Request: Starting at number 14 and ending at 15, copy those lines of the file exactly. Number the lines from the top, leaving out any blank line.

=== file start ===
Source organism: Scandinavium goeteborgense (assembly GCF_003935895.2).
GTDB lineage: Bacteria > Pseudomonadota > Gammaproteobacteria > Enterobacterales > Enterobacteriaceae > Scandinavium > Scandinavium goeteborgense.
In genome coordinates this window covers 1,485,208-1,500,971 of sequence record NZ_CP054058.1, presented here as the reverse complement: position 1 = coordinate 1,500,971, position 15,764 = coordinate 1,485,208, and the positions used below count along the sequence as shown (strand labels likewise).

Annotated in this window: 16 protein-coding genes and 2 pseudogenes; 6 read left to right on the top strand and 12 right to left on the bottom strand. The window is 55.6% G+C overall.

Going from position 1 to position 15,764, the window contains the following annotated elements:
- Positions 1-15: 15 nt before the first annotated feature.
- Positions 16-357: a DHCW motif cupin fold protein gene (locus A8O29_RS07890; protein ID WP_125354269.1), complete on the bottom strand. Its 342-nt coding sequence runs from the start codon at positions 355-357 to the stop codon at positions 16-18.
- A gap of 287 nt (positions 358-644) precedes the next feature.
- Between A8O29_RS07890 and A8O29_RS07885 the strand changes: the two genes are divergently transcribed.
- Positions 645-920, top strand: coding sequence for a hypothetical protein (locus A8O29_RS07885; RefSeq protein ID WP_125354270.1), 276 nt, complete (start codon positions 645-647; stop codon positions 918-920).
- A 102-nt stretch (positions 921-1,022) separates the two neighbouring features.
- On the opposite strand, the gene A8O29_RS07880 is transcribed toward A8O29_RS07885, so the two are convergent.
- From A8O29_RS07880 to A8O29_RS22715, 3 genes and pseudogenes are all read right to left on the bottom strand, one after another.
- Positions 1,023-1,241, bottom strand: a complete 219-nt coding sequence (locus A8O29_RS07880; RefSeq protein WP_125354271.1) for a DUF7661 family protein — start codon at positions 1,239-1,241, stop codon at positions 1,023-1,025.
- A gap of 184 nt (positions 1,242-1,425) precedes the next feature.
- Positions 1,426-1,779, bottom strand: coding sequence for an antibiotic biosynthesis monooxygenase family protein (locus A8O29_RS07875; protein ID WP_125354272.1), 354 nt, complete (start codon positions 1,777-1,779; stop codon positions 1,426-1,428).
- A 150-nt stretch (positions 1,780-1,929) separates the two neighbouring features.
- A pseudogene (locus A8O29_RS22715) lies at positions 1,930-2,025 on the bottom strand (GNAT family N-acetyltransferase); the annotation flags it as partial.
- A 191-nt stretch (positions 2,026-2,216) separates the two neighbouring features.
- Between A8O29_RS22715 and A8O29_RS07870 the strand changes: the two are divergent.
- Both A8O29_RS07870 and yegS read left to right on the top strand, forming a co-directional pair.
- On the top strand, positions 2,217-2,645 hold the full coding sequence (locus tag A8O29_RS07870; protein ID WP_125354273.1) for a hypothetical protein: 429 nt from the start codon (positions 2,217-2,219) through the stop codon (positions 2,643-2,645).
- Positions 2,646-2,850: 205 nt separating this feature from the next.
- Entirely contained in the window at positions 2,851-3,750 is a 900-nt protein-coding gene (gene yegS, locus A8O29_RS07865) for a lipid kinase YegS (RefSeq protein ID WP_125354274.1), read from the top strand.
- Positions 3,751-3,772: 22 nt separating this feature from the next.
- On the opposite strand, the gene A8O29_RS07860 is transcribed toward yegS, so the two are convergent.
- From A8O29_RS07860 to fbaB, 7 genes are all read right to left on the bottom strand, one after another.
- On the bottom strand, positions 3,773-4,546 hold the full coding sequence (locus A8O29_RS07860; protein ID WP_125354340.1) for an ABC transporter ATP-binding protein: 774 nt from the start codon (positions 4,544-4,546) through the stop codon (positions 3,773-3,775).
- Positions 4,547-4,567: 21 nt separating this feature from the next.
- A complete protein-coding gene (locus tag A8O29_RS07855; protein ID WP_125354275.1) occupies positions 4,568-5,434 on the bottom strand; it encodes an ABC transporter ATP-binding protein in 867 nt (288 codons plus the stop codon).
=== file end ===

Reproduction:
- Positions 1,023-1,241, bottom strand: a complete 219-nt coding sequence (locus A8O29_RS07880; RefSeq protein WP_125354271.1) for a DUF7661 family protein — start codon at positions 1,239-1,241, stop codon at positions 1,023-1,025.
- A gap of 184 nt (positions 1,242-1,425) precedes the next feature.